The following evening, over 3000 members and supporters of Toronto’s gay community united to demonstrate against these raids. A second protest was held on Feb. 20 at Queen’s Park, with over 4000 people gathering to call for increased rights and protection for gays and lesbians in Canada. In the aftermath of the raids, the Toronto City Council commissioned an investigation into community relations between the police and the gay community. The report recommended a permanent dialogue committee between the two groups (CBC Archives).
This headline from the Toronto Star, calling the protest a “rampage” or “riot” shows the media’s bias against the protesters.
An audio clip from the CBC Archives, originally broadcast on Feb. 15, 1981, features interviews with leaders of the gay community. One of the speakers says that this is “not just a gay issue, but a human rights issue.”
When The Body Politic newspaper was founded in Toronto, inspired by the success of the very first gay march on Parliament Hill some months earlier, the paper called for gay liberation. It had close ties to the Glad Day Bookshop—the only bookshop in Toronto for many years that specialized in LGBT literature (Warner 116). It was quickly noticed outside the LBGT community, and Barbara Frum of CBC talkshow As It Happens inquired about it in a CBC interview—proof of its growing clout (CBC Archives).
Contributors to The Body Politic tried as best they could to avoid the scandalous image that gay and lesbian magazines often incurred, attempting to fund their enterprise without having to turn to advertising (CBC Archives). The Body Politic was charged with publishing obscene material twice, and was raided once in 1977 after its publication of an article entitled “Men Loving Boys Loving Men” (Nardi and Schneider 331).
Members involved in The Body Politic eventually created the Gay and Lesbian Archives in 1973, which remains one of the hubs of LGBT history in Canada. Members like Ron Dayman set out historical material from TBP’s business papers, removing it to his house and working in his basement on the collection; TBP‘s records, along with material it saves from gay groups elsewhere, later formed the core of the Archives (LBGT Archives). As such, no one can doubt the importance of The Body Politic as amagazine of immense cultural influence and importance to the LGBT movement.
A clip about Body Politic from February 11, 1972. Barbara Frum’s As It Happens features an interview with one of Body Politic’s founding members in order to inform Canadians about the group. She inquires about topics such as 1) whether a person must be homosexual to contribute to the newspaper and 2) what the goals of the Body Politic are. She is also reprimanded by her interviewee Hugh Brewster for her program “Nothing to Hide,” which Brewster contends portrayed homosexuals in a bad light. Brewster also speaks to the fact that The Body Politic is trying, as best it can, to avoid including personals in its publications—the newspaper is attempting to rally against the hyper-sexualized portrayal of the homosexual lifestyle.
During the same summer that Stonewall Riots galvanize the gay community in New York, Canada passes Bill C-150 – the Criminal Law Amendment Act, decriminalizing homosexual acts for consenting Canadians over the age of 21 . This is part of the Trudeau government’s movement toward more socially liberal policies. Prime Minister Trudeau famously says:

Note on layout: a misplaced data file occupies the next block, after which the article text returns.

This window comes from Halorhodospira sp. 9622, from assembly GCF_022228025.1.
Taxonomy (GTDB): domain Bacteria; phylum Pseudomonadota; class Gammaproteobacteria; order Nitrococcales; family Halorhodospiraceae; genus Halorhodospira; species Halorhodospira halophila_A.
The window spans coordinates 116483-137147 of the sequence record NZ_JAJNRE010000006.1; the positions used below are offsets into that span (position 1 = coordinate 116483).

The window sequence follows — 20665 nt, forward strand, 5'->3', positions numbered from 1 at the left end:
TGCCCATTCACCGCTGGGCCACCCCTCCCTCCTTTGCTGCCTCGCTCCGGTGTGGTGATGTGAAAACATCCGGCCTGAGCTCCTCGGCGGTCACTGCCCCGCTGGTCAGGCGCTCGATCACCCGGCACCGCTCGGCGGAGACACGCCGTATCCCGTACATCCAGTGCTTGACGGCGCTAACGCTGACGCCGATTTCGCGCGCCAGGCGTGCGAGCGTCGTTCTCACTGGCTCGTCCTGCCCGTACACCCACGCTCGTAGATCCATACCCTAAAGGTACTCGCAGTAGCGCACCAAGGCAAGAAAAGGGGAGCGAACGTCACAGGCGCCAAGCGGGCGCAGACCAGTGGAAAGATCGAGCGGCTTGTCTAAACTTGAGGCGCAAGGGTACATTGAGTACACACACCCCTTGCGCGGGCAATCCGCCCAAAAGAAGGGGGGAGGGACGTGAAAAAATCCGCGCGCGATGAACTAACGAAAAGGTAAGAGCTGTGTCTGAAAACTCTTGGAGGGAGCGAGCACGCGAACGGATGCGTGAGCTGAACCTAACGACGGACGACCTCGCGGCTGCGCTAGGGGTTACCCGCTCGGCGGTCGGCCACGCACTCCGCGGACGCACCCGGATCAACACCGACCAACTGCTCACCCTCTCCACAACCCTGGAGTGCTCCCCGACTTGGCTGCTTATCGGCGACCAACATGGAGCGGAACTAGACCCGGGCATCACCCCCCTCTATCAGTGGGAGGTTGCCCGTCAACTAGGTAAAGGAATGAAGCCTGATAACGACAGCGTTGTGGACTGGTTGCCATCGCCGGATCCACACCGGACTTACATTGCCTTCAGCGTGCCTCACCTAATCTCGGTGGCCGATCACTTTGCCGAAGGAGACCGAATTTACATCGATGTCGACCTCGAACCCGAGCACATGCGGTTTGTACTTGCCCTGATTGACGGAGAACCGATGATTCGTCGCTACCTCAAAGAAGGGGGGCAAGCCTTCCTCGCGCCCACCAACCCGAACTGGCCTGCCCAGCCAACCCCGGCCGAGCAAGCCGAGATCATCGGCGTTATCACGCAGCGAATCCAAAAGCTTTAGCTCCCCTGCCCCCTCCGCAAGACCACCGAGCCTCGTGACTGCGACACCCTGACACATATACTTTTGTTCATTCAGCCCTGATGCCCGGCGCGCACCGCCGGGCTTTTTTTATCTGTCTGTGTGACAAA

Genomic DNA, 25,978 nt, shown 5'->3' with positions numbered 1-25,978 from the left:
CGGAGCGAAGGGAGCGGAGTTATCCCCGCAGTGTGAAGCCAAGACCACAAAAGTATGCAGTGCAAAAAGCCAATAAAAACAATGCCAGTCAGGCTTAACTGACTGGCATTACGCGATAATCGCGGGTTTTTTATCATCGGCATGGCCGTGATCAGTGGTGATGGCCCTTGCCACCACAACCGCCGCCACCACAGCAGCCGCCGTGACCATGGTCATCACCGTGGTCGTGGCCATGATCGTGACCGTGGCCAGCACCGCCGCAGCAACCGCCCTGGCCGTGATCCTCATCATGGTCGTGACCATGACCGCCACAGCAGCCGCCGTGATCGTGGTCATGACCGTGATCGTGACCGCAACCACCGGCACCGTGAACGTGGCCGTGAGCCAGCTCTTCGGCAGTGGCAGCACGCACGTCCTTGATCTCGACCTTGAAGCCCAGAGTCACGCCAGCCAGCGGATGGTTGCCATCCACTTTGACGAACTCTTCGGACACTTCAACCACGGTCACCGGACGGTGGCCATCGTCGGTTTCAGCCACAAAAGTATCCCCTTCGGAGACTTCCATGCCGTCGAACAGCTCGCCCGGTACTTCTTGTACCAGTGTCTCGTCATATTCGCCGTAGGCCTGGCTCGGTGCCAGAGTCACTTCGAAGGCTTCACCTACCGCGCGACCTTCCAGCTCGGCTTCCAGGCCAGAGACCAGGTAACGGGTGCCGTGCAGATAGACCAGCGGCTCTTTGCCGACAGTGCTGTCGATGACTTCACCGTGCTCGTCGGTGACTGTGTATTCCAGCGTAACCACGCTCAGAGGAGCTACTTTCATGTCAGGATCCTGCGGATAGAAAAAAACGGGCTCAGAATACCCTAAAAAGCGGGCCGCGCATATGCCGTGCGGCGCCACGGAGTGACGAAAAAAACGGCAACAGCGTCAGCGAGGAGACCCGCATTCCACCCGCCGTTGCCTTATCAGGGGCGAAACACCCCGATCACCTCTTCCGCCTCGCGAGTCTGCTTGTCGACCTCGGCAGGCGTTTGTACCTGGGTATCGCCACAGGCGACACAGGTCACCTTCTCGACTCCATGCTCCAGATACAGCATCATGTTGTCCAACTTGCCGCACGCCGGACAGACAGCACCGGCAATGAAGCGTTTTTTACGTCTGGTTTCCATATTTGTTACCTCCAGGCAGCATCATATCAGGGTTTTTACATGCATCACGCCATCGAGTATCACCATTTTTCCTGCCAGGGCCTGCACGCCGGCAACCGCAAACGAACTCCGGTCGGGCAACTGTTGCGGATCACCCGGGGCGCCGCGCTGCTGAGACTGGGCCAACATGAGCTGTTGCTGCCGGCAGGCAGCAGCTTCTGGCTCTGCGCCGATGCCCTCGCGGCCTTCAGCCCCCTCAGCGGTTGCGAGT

“There’s no place for the state in the bedrooms of the nation. I think that what’s done in private between adults doesn’t concern the Criminal Code.”
The nascent Gay Liberation movement points out that decriminalization does not necessarily mean an end to discrimination, and urges the government to end all discriminatory policies and to grant civil rights to homosexuals. Meanwhile, the movement encourages gays to come out of the closet and work toward liberating themselves sexually and socially in addition to politically and legally.
This video, from Toronto’s gay weekly XTRA, features gay Canadian MP’s – including Libby Davies, Scott Brison, Real Menard, and others discussing the impact of Bill C-150 on the 40th anniversary of the decriminalization of homosexuality. Rob Oliphant calls it “the first major step is securing gays’ and lesbians’ full rights in Canada.” Mario Silva extends this event’s significance for Canadians beyond the LGBT community, saying, “It opened up possibilities for, I think, all people who believe in human rights.”
The film Winter Kept Us Warm is a cultural milestone for the LGBT movement, because it is among the most explicit films of its time dealing with LGBT issues. A story about the ambiguously homosexual friendship of two young University of Toronto students, the amateur film was greeted with worldwide praise during a time when the Canadian film industry had barely any presence internationally (Dixon 143). The film dealt with homosexuality both ambiguously and implicitly; as can be seen in the below clip, the film contains segments wherein the friendship between the two main characters quite clearly progresses beyond an innocent friendship.
As the film Winter Kept Us Warm reached critical acclaim, the London Times called it “easily the most appealing of all the North American entries at Cannes” (143). Importantly, the film debuted before the Trudeau’s famous Omnibus Bill in 1969, when homosexual activity was still legally considered a crime. It is therefore an example of what Thomas Waugh claims was “definitely something sexual [happening] in Western industrialized societies in the three or four decades following the Second World War” (49). Winter Kept Us Warm fits snugly within this period of revolutionary activity—still in the margins of society and not yet legally recognized, but also beginning to creep into cultural movements—marking a shift in attitude about the LGBT lifestyle in Canada.
A clip from Winter Kept Us Warm: after Peter leaves, seemingly jealous of his friend’s relationship, Doug plays Peter a song for him.